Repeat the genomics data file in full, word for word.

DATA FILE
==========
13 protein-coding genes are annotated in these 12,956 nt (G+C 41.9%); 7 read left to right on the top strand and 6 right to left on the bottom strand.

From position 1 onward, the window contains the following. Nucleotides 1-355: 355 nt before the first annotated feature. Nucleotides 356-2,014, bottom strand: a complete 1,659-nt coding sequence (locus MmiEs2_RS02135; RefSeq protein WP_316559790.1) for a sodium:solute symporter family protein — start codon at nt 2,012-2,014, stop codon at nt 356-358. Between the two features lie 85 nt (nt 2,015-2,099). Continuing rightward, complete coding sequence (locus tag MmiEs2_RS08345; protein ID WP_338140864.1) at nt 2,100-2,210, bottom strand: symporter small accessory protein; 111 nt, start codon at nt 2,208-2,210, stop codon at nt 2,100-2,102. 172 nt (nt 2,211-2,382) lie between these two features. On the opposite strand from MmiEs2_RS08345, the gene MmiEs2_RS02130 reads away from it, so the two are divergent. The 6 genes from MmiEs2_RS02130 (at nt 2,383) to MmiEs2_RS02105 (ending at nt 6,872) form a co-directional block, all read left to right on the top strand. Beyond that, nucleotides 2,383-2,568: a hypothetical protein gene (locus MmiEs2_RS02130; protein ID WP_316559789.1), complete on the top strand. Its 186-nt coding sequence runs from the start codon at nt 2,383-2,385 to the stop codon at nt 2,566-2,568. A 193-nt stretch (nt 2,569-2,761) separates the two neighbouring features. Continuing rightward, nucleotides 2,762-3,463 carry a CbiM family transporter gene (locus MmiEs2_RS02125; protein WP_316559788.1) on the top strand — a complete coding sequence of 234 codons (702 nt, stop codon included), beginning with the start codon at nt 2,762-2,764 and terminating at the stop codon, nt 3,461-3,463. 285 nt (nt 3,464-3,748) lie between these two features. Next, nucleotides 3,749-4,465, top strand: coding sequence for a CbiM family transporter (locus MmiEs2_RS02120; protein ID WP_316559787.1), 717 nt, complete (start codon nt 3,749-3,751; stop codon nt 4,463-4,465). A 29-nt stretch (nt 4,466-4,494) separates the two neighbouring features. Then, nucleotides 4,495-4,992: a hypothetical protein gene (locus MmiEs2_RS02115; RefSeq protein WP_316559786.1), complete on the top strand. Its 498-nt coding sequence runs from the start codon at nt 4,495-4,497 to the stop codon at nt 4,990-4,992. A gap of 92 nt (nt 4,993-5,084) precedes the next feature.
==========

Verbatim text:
13 protein-coding genes are annotated in these 12,956 nt (G+C 41.9%); 7 read left to right on the top strand and 6 right to left on the bottom strand.

From position 1 onward, the window contains the following. Nucleotides 1-355: 355 nt before the first annotated feature. Nucleotides 356-2,014, bottom strand: a complete 1,659-nt coding sequence (locus MmiEs2_RS02135; RefSeq protein WP_316559790.1) for a sodium:solute symporter family protein — start codon at nt 2,012-2,014, stop codon at nt 356-358. Between the two features lie 85 nt (nt 2,015-2,099). Continuing rightward, complete coding sequence (locus tag MmiEs2_RS08345; protein ID WP_338140864.1) at nt 2,100-2,210, bottom strand: symporter small accessory protein; 111 nt, start codon at nt 2,208-2,210, stop codon at nt 2,100-2,102. 172 nt (nt 2,211-2,382) lie between these two features. On the opposite strand from MmiEs2_RS08345, the gene MmiEs2_RS02130 reads away from it, so the two are divergent. The 6 genes from MmiEs2_RS02130 (at nt 2,383) to MmiEs2_RS02105 (ending at nt 6,872) form a co-directional block, all read left to right on the top strand. Beyond that, nucleotides 2,383-2,568: a hypothetical protein gene (locus MmiEs2_RS02130; protein ID WP_316559789.1), complete on the top strand. Its 186-nt coding sequence runs from the start codon at nt 2,383-2,385 to the stop codon at nt 2,566-2,568. A 193-nt stretch (nt 2,569-2,761) separates the two neighbouring features. Continuing rightward, nucleotides 2,762-3,463 carry a CbiM family transporter gene (locus MmiEs2_RS02125; protein WP_316559788.1) on the top strand — a complete coding sequence of 234 codons (702 nt, stop codon included), beginning with the start codon at nt 2,762-2,764 and terminating at the stop codon, nt 3,461-3,463. 285 nt (nt 3,464-3,748) lie between these two features. Next, nucleotides 3,749-4,465, top strand: coding sequence for a CbiM family transporter (locus MmiEs2_RS02120; protein ID WP_316559787.1), 717 nt, complete (start codon nt 3,749-3,751; stop codon nt 4,463-4,465). A 29-nt stretch (nt 4,466-4,494) separates the two neighbouring features. Then, nucleotides 4,495-4,992: a hypothetical protein gene (locus MmiEs2_RS02115; RefSeq protein WP_316559786.1), complete on the top strand. Its 498-nt coding sequence runs from the start codon at nt 4,495-4,497 to the stop codon at nt 4,990-4,992. A gap of 92 nt (nt 4,993-5,084) precedes the next feature.